What lawyers and law firms need to know about ESG

Photo by Melinda Gimpel on Unsplash

What do we mean by Environmental, Social and Governance (ESG)?

That’s a great question.

The rise of ESG presents various risks — and opportunities — for your clients.

The great majority of clients are collecting and reporting ESG data, whether or not their lawyers know it.

I recently spoke at a continuing legal education seminar where I noted that, “if you haven’t read your client’s ESG report, and made yourself aware of any climate, EDI, or other commitments, you are putting them at risk,” and I stand behind that statement.

Your clients need your “climate cooperation” to meet their climate targets.

Because climate is a shared resource, we need to work collaboratively to address climate change.² Companies are looking to their vendors and suppliers to help them meet their climate goals — this includes their lawyers and law firms. Why? Because of what we call “Scope 3” emissions.

Scope 3 Emissions

This section requires some background. When we talk about Greenhouse Gas Emissions (GHG), we are really referring to at least three big “buckets,” or sources of those emissions. We generally refer to these as “Scopes” 1, 2 and 3 (there are others, let’s focus on the Big Three). The below chart provides some additional detail and examples.

New contractual mechanisms

So how do companies plan to get a handle on their Scope 3 emissions? Among other strategies, they are increasingly leveraging new types of contractual provisions.

  1. Requires customers to set Science-Based Targets. A Science-Based Target is “in line with what the latest climate science deems necessary to meet the goals of the Paris Agreement — limiting global warming to well-below 2°C above pre-industrial levels and pursuing efforts to limit warming to 1.5°C”;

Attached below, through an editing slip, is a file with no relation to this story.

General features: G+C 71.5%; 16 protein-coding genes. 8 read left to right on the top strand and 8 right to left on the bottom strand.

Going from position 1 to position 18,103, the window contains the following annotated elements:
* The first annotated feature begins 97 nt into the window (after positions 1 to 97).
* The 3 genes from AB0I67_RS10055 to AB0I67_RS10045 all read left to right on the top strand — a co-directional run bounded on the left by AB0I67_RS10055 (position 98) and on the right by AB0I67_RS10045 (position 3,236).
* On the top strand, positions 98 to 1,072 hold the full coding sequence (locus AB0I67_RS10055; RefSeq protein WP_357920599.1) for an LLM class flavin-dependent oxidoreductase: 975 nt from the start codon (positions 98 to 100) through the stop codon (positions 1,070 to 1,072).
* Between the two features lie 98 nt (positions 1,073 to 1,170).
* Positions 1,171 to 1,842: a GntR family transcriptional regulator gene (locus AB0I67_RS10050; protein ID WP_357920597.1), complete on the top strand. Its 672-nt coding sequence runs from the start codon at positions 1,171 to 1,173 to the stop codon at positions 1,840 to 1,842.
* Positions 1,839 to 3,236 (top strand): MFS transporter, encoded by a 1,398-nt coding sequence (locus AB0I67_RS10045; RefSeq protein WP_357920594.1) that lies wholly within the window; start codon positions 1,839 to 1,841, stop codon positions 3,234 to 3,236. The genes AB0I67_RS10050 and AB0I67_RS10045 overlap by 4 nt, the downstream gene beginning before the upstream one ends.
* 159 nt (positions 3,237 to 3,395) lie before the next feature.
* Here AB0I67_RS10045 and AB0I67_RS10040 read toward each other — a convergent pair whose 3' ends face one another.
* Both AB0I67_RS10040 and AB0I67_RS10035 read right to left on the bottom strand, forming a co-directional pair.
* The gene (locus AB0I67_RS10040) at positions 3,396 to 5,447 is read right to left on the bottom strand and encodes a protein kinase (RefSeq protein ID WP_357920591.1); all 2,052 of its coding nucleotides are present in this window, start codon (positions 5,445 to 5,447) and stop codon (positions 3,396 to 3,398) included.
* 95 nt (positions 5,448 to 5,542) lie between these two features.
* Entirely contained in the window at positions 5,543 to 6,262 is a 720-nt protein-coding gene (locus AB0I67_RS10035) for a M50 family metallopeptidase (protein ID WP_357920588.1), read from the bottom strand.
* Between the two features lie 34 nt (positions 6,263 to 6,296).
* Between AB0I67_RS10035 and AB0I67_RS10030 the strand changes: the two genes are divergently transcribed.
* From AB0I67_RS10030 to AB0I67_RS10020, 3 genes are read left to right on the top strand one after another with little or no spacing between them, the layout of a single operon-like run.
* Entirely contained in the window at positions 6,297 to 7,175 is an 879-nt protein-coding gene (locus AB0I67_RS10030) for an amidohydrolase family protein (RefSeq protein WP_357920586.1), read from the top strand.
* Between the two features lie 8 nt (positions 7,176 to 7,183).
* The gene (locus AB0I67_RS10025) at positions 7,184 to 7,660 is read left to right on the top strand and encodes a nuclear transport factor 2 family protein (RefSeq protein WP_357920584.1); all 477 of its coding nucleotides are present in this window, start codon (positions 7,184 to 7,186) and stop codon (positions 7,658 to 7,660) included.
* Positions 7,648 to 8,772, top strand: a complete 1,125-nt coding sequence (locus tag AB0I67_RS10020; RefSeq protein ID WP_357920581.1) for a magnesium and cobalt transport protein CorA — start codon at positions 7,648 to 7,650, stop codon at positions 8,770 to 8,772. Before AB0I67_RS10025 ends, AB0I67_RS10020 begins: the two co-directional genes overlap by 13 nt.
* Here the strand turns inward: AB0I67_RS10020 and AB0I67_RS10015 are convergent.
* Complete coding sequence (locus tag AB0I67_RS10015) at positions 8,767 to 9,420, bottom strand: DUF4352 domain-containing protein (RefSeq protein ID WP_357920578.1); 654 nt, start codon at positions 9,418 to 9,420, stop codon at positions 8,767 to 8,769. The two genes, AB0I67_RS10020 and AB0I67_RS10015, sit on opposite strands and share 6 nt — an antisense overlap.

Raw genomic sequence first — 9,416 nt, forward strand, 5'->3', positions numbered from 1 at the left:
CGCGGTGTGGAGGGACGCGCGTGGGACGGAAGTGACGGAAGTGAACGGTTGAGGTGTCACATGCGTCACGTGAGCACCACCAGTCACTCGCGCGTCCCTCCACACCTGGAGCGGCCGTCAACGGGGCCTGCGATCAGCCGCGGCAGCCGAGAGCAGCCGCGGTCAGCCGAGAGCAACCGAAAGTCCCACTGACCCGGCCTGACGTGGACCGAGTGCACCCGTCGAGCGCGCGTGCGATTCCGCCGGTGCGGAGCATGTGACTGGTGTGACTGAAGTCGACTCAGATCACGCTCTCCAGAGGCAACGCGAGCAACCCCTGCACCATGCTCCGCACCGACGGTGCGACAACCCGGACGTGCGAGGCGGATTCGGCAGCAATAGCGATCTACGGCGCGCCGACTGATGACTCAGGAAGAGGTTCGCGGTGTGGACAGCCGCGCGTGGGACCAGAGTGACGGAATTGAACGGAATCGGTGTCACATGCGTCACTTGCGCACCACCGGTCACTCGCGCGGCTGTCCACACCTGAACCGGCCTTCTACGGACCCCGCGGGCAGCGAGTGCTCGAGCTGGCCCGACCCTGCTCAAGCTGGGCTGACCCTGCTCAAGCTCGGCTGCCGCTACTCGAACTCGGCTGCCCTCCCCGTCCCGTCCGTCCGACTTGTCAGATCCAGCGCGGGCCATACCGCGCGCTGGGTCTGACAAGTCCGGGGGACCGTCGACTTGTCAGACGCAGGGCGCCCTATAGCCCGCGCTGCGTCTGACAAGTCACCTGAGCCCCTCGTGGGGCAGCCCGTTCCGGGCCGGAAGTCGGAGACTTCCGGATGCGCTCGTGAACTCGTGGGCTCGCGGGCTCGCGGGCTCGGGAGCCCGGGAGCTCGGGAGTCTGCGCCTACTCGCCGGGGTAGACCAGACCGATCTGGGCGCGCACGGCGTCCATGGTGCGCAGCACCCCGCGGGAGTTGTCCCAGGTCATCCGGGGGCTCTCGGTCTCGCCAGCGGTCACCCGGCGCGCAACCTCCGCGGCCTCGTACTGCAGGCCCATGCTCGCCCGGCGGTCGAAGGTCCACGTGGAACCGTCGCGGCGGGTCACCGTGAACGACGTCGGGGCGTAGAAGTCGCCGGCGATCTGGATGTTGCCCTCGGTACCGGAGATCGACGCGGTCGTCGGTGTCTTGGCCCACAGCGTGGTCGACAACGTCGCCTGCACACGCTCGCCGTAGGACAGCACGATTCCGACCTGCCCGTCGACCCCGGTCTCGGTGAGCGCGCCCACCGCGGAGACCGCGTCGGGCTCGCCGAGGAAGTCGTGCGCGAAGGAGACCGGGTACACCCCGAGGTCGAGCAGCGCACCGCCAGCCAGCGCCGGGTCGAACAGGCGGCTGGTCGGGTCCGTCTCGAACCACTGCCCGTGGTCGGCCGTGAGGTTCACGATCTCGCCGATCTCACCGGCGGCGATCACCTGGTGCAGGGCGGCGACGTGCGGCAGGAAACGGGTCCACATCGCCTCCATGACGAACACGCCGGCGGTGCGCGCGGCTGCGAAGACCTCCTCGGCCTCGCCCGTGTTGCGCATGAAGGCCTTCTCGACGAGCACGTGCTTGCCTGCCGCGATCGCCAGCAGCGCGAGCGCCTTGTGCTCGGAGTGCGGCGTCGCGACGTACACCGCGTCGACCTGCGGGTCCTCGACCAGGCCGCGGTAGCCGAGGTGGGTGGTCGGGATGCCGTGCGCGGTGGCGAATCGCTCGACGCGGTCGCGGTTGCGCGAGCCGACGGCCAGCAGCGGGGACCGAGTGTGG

2. Actively work towards those targets (“develop and implement a plan for continuous improvement,” Sec. 2.1.2);
  3. Publicly disclose Scope 1, 2 and 3 Emissions (Sec. 2.3.5); and
  4. Penalties of cost of carbon offsets for any emissions above zero, or 0.5% invoiced to Salesforce over past 12 months (“Climate Neutrality Fee”).

So what does this have to do with law firms?

Law firms should expect to see these types of clauses incorporated into their engagements in the very near term. In fact, Salesforce is hoping for exactly that type of circularity: Patrick Flynn, Salesforce’s VP of Sustainability, has publicly stated that he hopes the Sustainability Exhibit (or similar terms) comes back to Salesforce from one of its customers, not knowing that it originated from Salesforce.

What are the opportunities?

As explained above, companies that have made climate commitments (the great majority) have quickly realized that they need to engage their supply chain in order to meet their climate targets — this includes their legal service providers.

ESG is an important issue for employees and it presents emerging ethical issues

Your current and future employees care about ESG

Lawyers and legal staff are increasingly inquiring with respect to both the firm’s own commitments (or lack thereof) on key ESG issues and the types of clients law firms are serving.

Ethical obligations are evolving to reflect this new business reality

As the ESG landscape continues to evolve, so will legal ethical obligations.

So what should you do?

At a minimum, get up to speed on ESG generally, and start asking your clients if they have made climate or other public commitments. Read their ESG and related reports, to make sure you can provide competent representation.



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Nicole DeNamur

Nicole DeNamur


Attorney + sustainability consultant. I write about how we can drive deep green innovation at scale. https://www.sustainablestrategiespllc.com